And as the Economist wrote in December, “Even reporting on resistance to the crackdown is difficult.” On the day of Kem Sokha’s arrest, the Cambodia Daily published its last issue, with the headline “Descent into Outright Dictatorship.” Here the charge was failure to pay $6 million in back taxes. Having not made a profit for 10 years, the paper was in the middle of disputing that charge when it was ordered to close. And the same strategy of bogus accusation, harassment, and outright suppression has also led to the shutting down of local broadcast media that carried VOA and RFA programming, and the expulsion of RFA from the country. The Economist continues:
In the past four months the government has closed two American-funded radio-news services, dozens of broadcasting frequencies and one of the country’s best independent newspapers on trumped-up tax charges. Many correspondents have fled; others nurse cheap beers in Phnom Penh’s bars and fret over finding new employment. They are the lucky ones. Two former radio journalists, Uon Chhin and Yeang Sothearin, face 15 years in prison for supplying information which “undermines national defence”. The voices of ordinary Cambodians are kept quiet too. Social-media posts calling for political change land their authors—frequently students—in prison.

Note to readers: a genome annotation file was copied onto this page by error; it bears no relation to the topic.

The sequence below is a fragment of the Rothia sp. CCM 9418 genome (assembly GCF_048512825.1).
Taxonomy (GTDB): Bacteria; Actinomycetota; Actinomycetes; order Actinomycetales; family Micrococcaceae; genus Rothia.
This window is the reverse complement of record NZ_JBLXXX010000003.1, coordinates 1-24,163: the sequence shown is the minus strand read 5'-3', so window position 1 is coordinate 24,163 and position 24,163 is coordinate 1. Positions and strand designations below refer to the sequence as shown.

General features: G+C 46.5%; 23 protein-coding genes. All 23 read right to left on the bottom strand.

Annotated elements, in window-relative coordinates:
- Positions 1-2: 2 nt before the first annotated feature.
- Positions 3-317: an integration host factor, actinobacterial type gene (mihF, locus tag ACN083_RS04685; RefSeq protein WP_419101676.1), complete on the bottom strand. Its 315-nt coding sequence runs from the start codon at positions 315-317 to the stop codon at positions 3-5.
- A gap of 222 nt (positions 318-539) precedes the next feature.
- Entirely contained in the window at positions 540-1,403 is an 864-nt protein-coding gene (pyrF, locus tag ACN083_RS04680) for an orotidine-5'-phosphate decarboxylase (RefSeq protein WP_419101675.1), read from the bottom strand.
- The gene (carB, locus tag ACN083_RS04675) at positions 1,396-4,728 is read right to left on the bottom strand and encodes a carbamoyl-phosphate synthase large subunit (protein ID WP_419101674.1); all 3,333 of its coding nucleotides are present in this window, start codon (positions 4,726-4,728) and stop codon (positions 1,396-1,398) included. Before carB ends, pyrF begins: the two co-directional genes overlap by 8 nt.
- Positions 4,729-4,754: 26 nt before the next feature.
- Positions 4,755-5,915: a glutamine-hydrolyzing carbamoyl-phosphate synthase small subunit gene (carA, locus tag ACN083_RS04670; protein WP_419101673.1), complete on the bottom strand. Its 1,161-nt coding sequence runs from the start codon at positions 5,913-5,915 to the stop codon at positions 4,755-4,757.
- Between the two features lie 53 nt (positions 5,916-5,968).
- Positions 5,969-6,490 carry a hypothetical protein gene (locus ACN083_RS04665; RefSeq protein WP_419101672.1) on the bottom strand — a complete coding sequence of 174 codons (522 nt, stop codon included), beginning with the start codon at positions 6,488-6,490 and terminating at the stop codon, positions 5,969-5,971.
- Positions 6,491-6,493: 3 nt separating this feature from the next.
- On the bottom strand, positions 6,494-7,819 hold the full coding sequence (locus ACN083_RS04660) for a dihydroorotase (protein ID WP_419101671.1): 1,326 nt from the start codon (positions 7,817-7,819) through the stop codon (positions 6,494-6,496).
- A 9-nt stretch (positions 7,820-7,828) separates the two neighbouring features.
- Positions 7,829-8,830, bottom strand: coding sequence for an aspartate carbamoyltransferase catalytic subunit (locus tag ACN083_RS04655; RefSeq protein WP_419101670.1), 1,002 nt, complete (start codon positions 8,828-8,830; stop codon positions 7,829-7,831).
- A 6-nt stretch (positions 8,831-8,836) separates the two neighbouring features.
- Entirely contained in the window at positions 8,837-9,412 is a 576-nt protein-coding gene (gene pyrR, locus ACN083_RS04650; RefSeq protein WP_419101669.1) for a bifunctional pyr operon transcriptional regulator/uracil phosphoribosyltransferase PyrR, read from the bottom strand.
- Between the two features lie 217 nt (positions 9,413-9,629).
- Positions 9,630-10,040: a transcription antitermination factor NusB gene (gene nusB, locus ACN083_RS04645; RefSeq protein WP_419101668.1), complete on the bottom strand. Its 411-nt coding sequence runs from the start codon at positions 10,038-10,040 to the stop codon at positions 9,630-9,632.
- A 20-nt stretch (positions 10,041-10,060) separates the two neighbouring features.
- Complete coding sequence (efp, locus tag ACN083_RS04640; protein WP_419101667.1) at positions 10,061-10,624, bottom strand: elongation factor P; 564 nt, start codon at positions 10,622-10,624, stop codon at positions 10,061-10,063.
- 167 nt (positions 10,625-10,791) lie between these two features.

I believe it was Anton Chekhov who wrote, “The world is ugly, and people are sad.” This is true, as we all know. But it is also abstract. The “former radio journalists” Uon Chhin and Yeang Sothearin were among the brave, scrappy reporters working for RFA, and they are not abstract. They are as concrete and real as the bitter history of their country. And it is very ugly indeed to see that country gripped in the jaws of a cold and devouring monster.